By lex, on November 16th, 2010
Writing in the WSJ, William McGurn reminds us of the common narrative connecting all of our most recent Medal of Honor awardees, including that of then-Specialist Salvatore Giunta – exceptional courage to save lives, rather than Hollywood-style efforts to kill the foe:
When we think of military heroism, we may think of Rambos decorated for great damage inflicted on the enemy. In fact, the opposite is true. Every Medal of Honor from these wars has been for an effort to save life. Even more telling, each specifically recognizes bravery that cannot be commanded.
Of the eight who have earned it, three—Army Pfc. Ross McGinniss, Navy Petty Officer Michael Monsoor, Marine Cpl. Jason Dunham—threw themselves on grenades to protect their comrades. Navy Lt. Michael Murphy knowingly exposed himself to enemy fire so he could call in help for his team.
Army Staff Sgt. Jared Monti died trying to rescue a fellow soldier. Army Staff Sgt. Robert Miller was killed while diverting gunfire from Taliban forces so his team could carry their commander to safety. Army Sgt. First Class Paul Ray Smith—the first from these wars to earn the Medal—took on an overwhelming Iraqi force from a machine gun atop a disabled armored personnel carrier, allowing the safe withdrawal of many wounded American soldiers.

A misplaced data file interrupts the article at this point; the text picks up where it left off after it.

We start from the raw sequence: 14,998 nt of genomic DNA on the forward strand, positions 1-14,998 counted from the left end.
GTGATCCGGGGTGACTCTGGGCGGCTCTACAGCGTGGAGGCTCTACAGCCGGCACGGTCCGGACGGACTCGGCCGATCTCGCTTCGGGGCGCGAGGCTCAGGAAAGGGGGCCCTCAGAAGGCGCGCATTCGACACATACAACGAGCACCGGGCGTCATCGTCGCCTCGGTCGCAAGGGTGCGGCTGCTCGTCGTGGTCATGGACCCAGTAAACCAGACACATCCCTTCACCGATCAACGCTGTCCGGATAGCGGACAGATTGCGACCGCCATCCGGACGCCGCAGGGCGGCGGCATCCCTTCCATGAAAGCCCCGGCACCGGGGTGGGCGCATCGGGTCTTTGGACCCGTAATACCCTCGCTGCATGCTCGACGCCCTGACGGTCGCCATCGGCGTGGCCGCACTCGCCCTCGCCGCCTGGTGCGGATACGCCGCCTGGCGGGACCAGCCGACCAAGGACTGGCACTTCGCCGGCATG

On that ridge in Afghanistan, Salvatore Giunta could not save his sergeant. But he did deprive the enemy of its victory—and death of some of its sting.
It’s clear from SSgt Giunta’s television interviews that he is uncomfortable in the role of hero, and that he doesn’t need the Medal of Honor for himself.
But we need it for him. We need it for us, to affirm to ourselves what it is our soldiers fight for, and the values of the civilization that gave them birth.